The Top 6 Things Workspaces Can learning from Coworking

The coworking movement is demonstrating the way community can foster great things. It’s successfully helping businesses to grow, by creating nurturing, supportive operations and true serendipity. In my other work, as a workplace strategist, I see that many corporations need to build a workplace design and culture that breaks down silos, enables collaboration and makes the workplace experience more positive – in order to support greater innovation, productivity and earnings.

What I’ve learnt from supporting CambridgeSpace’s great community can benefit corporate offices. A new approach is required where managing the space is more akin to that of concierge, where you curate the interactions for an atmosphere of positive engagement and community.

What is community, why is it important, how do you do it and what’s the ROI? This is a big meaty subject! There’s a plethora of great work I could comment on (instead of source). Instead, I'm going to write about my recent experiences, and to make it an easier read, it's done as a 'Top 6 things', with examples.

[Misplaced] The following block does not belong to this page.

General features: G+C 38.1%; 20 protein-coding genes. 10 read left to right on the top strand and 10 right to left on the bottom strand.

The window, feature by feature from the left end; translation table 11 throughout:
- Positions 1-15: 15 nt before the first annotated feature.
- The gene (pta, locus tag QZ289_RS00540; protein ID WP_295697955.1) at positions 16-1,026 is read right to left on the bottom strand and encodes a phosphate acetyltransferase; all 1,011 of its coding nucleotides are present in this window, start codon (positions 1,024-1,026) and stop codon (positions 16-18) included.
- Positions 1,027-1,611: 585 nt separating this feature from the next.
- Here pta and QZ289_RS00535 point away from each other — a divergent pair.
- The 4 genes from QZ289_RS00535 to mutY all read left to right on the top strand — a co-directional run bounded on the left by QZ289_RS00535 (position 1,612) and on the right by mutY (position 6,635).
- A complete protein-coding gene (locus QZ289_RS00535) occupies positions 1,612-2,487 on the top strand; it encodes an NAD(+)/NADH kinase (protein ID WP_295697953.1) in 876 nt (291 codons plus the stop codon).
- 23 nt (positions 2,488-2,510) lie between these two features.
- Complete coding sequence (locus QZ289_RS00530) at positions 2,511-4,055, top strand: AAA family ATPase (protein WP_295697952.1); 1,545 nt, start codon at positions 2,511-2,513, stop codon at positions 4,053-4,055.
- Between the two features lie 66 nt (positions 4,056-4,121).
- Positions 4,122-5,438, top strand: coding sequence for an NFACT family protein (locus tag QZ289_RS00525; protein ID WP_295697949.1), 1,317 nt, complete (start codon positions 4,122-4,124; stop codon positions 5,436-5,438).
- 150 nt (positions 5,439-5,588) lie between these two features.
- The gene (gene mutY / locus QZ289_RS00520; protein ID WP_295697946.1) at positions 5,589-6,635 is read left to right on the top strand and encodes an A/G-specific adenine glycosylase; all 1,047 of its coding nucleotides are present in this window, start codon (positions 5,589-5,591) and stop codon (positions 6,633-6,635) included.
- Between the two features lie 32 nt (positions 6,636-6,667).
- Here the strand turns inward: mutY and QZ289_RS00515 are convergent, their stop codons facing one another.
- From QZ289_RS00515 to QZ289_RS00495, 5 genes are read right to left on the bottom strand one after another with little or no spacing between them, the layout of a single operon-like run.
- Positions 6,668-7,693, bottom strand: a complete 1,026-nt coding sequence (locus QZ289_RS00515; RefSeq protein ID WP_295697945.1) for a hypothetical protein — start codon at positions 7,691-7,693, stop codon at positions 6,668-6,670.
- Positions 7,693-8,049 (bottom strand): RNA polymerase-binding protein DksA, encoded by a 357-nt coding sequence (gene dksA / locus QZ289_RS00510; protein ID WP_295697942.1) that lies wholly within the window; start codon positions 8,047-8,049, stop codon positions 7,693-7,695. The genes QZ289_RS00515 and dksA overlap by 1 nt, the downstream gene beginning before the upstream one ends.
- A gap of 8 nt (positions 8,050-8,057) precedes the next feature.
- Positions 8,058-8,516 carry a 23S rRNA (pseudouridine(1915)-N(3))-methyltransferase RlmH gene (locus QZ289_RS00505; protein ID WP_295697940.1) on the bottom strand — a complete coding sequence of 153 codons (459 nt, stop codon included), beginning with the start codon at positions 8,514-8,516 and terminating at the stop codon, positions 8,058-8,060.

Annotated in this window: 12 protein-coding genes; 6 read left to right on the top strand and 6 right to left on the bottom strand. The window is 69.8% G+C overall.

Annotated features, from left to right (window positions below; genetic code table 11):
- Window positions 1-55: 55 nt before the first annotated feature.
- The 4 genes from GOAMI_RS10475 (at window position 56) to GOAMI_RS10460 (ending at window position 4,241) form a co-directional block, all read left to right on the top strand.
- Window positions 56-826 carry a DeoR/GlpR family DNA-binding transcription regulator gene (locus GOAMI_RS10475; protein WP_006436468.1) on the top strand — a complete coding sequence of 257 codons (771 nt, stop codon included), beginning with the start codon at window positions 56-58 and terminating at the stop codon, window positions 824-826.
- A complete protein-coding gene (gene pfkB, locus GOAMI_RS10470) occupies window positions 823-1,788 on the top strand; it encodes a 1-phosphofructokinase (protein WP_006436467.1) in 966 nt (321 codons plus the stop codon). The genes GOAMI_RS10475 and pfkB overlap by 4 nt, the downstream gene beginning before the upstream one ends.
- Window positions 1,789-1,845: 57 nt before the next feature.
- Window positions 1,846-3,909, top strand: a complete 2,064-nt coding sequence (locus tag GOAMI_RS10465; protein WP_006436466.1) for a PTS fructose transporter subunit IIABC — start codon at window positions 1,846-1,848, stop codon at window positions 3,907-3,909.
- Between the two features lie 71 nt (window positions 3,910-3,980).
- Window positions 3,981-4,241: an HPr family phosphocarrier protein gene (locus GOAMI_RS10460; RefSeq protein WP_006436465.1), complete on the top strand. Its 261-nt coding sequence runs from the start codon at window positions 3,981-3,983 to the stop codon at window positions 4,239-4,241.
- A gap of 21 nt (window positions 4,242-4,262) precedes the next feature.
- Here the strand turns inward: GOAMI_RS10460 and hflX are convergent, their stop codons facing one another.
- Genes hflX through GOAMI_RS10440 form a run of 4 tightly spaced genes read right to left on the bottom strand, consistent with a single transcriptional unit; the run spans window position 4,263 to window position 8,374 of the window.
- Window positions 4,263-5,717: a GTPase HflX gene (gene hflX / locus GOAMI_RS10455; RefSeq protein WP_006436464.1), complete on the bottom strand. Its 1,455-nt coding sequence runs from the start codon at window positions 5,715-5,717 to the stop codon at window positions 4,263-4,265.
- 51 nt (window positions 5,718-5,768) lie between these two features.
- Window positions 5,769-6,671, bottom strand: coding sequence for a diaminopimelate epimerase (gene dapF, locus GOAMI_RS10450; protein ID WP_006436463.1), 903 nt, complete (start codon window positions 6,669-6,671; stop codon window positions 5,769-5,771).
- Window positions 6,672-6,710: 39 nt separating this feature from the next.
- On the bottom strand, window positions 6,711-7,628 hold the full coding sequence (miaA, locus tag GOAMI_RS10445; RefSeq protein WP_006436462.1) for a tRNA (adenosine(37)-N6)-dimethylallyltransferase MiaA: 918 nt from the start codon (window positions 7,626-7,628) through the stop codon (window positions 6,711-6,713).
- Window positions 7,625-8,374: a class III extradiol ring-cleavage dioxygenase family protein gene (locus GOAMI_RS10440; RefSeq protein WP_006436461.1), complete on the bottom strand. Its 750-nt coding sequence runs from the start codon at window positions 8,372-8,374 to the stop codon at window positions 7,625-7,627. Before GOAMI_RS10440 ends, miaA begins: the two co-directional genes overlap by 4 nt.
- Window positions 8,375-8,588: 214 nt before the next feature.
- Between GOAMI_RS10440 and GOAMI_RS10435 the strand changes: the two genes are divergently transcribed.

1. Shared etiquette unifies

Workplace etiquette is the great foundation for unifying a group’s culture. Having an agreeable and well-published set of behavioural protocols creates important shared ‘norms’ that make it easy to know what's acceptable.

Good example:

  • In our coworking space we want to encourage chit chat, so we tell people it’s OK to talk or have phone calls, so long as it’s not too loud. This is particularly useful in helping new joiners get integrated and feel welcomed into the community; if you want a private call then there is space outside the main work area. We have 3 zones with different protocols and notices on the wall reminding everyone.

Bad example:

  • Staff in business centre I visited once led me to my desk, in a small room with two others, without telling me any protocols. Within a few minutes I took a call; my neighbour shot me a disapproving look, so I left the room. Afterwards he sternly told me that phone calls weren’t allowed in the work area. Not a nice vibe in the room for the rest of the day!

When people don't know the community’s conventions it can stress both new and existing people. That's why: